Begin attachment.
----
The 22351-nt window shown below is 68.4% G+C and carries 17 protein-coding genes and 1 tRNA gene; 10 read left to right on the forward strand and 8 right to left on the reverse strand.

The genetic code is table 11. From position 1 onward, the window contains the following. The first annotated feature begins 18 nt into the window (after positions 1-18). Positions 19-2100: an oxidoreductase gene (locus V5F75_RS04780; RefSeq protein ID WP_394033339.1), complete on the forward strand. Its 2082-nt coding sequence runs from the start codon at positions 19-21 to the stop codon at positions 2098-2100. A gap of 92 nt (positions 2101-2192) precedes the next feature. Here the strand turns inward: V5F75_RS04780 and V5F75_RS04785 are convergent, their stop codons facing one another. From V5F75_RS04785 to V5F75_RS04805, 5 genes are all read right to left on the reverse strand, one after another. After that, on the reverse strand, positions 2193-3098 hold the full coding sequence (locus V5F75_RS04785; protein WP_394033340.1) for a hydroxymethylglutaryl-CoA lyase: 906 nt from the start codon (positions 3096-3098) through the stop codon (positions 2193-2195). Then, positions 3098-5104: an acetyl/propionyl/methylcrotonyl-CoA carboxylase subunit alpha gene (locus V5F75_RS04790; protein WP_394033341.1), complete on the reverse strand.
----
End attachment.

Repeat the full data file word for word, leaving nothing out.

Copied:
The 22351-nt window shown below is 68.4% G+C and carries 17 protein-coding genes and 1 tRNA gene; 10 read left to right on the forward strand and 8 right to left on the reverse strand.

The genetic code is table 11. From position 1 onward, the window contains the following. The first annotated feature begins 18 nt into the window (after positions 1-18). Positions 19-2100: an oxidoreductase gene (locus V5F75_RS04780; RefSeq protein ID WP_394033339.1), complete on the forward strand. Its 2082-nt coding sequence runs from the start codon at positions 19-21 to the stop codon at positions 2098-2100. A gap of 92 nt (positions 2101-2192) precedes the next feature. Here the strand turns inward: V5F75_RS04780 and V5F75_RS04785 are convergent, their stop codons facing one another. From V5F75_RS04785 to V5F75_RS04805, 5 genes are all read right to left on the reverse strand, one after another. After that, on the reverse strand, positions 2193-3098 hold the full coding sequence (locus V5F75_RS04785; protein WP_394033340.1) for a hydroxymethylglutaryl-CoA lyase: 906 nt from the start codon (positions 3096-3098) through the stop codon (positions 2193-2195). Then, positions 3098-5104: an acetyl/propionyl/methylcrotonyl-CoA carboxylase subunit alpha gene (locus V5F75_RS04790; protein WP_394033341.1), complete on the reverse strand.